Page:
CATEGORIES FeaturesLet's be fair: most concert films fall into the same middling range of Adequate to Watchable that show an act going through the motions and simply mimicking their albums wholesale.
Some, however, have elevated the simple genre of concert film into high art. The upcoming release of 'This Is It,' detailing Michael Jackson's rehearsals for the planned tour of the same name, prompted a nostalgic look back at some of the concert films that shattered preconceptions, paved new sonic or technological directions or simply looked revolutionary and mind-bending. Let's be fair: most concert films fall into the same middling range of Adequate to Watchable that show an act going through the motions and simply mimicking their albums wholesale.
Some, however, have elevated the simple genre of concert film into high art. The upcoming release of 'This Is It,' detailing Michael Jackson's rehearsals for the planned tour of the same name, prompted a nostalgic look back at some of the concert films that shattered preconceptions, paved new sonic or technological directions or simply looked revolutionary and mind-bending.
But first, the rules: the films had to be predominantly centered around the live show and not a equal mix of performance and documentary filming (we still consider 'Gimme Shelter', 'Don't Look Back', 'Let It Be', 'Buena Vista Social Club' and 'The Night James Brown Saved Boston' required viewing, just not for this list). Also, made-for-TV specials were nixed, otherwise Elvis Presley's '68 Comeback Special' or 'Elvis In Concert, 1977' would have surely made it.
Everything else is fair game, though, so let the debate begin:
15. 'Urgh! A Music War' (1981)
The definitive post-punk and New Wave film, this collection of live performances augments tracks from more ubiquitous bands (The Police, The Go-Go's) with a who's who of sonically adventurous groups such as Magazine, XTC, Devo, The Cramps, X, Dead Kennedys, and Oingo Boingo (featuring a young Danny Elfman). Narration and context are virtually non-existent, but this still remains essential viewing for anyone interested in some of the most forward-thinking music of the period.
14. 'Hail! Hail! Rock 'n' Roll' (1987)
Taylor Hackford ('Ray', 'An Officer and a Gentleman') documents two concerts-cum-birthday parties thrown by Keith Richards for rock pioneer and personal Richards hero Chuck Berry. With special guests Eric Clapton, Etta James, Linda Ronstadt, Robert Cray and Julian Lennon on hand to celebrate, Berry and company run through the classic tracks that helped lay the sonic template for rock music. What's equally fascinating, though, is Berry's offstage personality, as Hackford doesn't shy away from the legend's notorious mean streak.
13. 'Awesome: I F&!#in' Shot That!' (2006)
This 2004 Beastie Boys concert at Madison Square Garden makes the list for the most democratic way of filming a concert: give 50 of your fans camcorders for the show, then instruct them to never stop shooting and return the cameras for a full refund. The result: a dizzying yet exhilarating film directed by member Adam Yauch showcasing the exciting (the concert), the brilliant (one cameraman's bathroom break) and the awkward (Ben Stiller dancing in the crowd.)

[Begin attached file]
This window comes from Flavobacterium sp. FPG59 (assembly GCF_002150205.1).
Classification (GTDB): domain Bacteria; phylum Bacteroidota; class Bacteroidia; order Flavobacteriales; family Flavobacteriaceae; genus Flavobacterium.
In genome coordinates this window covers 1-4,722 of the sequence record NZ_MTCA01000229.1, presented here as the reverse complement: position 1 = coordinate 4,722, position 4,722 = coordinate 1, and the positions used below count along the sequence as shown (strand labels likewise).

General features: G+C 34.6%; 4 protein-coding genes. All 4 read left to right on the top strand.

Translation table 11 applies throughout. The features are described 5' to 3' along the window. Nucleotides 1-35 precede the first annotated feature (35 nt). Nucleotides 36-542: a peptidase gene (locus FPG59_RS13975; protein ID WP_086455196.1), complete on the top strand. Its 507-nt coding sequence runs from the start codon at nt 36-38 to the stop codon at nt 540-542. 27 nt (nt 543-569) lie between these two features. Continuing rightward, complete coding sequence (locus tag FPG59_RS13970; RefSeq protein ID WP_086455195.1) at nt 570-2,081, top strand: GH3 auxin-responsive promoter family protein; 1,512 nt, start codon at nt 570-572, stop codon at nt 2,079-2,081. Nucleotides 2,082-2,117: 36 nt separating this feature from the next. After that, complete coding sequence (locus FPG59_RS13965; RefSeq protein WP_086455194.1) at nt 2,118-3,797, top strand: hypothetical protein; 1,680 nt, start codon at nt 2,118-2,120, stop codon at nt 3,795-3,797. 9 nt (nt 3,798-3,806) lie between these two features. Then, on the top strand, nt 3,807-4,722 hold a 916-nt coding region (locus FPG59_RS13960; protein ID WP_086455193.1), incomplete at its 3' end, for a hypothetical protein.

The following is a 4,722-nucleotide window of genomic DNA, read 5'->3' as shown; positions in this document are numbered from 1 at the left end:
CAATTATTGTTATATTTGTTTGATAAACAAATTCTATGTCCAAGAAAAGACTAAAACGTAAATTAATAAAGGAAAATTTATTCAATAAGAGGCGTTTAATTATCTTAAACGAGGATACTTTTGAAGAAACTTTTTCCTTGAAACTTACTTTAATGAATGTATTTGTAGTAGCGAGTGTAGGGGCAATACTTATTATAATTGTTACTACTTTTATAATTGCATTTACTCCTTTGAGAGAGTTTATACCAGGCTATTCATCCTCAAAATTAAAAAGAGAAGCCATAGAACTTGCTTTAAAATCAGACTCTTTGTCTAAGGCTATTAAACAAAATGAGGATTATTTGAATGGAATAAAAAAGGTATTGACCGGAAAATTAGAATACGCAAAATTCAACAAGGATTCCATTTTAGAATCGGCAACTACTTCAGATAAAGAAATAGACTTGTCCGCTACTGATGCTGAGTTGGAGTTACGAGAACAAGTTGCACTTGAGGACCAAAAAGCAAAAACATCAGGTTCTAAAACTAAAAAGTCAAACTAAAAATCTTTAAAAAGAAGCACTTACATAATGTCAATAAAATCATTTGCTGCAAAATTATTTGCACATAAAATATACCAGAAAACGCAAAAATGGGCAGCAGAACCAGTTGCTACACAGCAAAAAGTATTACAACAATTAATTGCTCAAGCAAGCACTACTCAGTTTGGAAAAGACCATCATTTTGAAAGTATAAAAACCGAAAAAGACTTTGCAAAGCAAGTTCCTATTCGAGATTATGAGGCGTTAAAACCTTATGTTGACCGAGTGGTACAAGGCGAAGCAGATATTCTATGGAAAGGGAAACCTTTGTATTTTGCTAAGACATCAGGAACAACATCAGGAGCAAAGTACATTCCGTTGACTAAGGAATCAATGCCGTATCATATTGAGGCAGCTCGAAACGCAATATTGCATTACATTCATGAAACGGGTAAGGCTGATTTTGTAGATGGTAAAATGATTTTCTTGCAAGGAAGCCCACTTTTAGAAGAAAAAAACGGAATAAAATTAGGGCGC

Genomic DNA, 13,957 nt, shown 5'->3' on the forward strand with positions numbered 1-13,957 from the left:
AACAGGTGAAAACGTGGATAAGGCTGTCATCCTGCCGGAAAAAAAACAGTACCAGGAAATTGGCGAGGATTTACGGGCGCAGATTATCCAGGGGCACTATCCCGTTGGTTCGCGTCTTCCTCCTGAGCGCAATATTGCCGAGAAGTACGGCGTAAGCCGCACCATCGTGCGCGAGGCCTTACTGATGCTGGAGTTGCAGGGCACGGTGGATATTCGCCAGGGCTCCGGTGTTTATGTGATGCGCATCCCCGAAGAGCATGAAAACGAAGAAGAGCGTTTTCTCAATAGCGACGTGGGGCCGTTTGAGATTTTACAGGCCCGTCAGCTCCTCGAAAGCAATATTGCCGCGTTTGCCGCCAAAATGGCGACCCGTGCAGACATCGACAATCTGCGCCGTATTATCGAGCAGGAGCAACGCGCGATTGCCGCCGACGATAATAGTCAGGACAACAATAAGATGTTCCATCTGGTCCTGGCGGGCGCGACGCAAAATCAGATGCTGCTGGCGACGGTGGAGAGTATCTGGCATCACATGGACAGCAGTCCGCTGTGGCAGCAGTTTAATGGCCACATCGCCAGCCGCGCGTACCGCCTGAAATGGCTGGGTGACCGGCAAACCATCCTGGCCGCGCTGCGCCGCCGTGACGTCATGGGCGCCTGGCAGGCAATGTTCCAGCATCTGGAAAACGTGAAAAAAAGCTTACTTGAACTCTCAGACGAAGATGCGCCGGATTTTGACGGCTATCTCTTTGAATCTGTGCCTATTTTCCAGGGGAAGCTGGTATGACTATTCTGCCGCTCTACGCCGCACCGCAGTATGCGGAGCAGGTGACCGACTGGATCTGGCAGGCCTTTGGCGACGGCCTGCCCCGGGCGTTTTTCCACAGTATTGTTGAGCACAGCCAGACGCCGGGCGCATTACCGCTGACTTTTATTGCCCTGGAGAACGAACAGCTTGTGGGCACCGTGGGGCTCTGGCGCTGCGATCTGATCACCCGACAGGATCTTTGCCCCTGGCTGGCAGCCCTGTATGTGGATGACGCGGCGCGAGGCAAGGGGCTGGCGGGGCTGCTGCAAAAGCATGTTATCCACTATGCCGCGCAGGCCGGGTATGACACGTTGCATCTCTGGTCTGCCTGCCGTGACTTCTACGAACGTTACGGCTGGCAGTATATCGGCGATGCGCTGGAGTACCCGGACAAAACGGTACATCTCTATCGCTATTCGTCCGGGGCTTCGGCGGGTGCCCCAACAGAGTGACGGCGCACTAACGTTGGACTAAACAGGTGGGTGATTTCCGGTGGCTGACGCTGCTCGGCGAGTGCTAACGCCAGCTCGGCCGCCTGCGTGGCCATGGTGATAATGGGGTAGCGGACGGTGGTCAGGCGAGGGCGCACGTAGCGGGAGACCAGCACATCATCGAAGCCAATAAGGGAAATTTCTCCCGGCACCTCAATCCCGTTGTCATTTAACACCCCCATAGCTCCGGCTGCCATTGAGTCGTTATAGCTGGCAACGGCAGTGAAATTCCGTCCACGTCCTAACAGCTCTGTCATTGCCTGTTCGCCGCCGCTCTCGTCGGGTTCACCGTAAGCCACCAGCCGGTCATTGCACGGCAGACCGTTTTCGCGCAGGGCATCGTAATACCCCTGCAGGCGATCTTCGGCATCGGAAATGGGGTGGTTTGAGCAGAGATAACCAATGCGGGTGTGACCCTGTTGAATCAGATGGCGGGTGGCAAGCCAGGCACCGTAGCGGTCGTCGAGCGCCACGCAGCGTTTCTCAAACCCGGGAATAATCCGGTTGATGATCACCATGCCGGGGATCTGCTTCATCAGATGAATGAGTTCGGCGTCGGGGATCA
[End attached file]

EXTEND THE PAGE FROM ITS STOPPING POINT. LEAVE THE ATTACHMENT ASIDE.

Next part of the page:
12. 'Dave Chappelle's Block Party' (2005)
In 2004, at the peak of his fame, comedian Dave Chappelle staged and emceed a free all-day concert in an undisclosed part of Brooklyn, NY and invited a select group of his friends to perform -- namely hip-hop icons Mos Def, The Roots, Erykah Badu, dead prez, Kanye West and a reunited Fugees. Director Michel Gondry ('The Science of Sleep') eschewed his usual sense of whimsy and let the talent speak for themselves, augmenting musical performances with Chappelle's hysterical, spontaneous thoughts onstage and off.
11. 'The Rolling Stones Rock and Roll Circus' (1968)
Shot in 1968 but only released in 1996 -- thank Mick Jagger's restraining order over what he felt was a poor performance by his band -- this unique special features The Who, Jethro Tull, Marianne Faithfull, Taj Mahal and The Dirty Mac (an one-time-only supergroup featuring John Lennon, Eric Clapton, Keith Richards and Jimi Hendrix Experience drummer Mitch Mitchell) performing in, naturally, a giant circus stage. Jagger wanted to break free of the more traditional concerts the group had been performing, and while it's no one's finest musical moment, 'Circus' still remains a bizarre and mesmerizing document in rock history.
10. 'The Grateful Dead Movie' (1976)
How could you not include a Dead movie on the list? Chronicling the perpetually touring band's five nights at San Francisco's Winterland Ballroom, the movie, co-directed by Leon Gast ('When We Were Kings') and Dead frontman Jerry Garcia, is as celebrated by Deadheads for its free-form style and trippy animation sequences as it is for the band's amazing sets. Everything you've experienced (or heard) about the band is contained here, from the extended jams to the usual gaggle of rabid fans. While 2003's 'Festival Express' is equally required viewing, it's this one that best captures what it's like to be with the Dead.
9. 'Fela in Concert' (1981)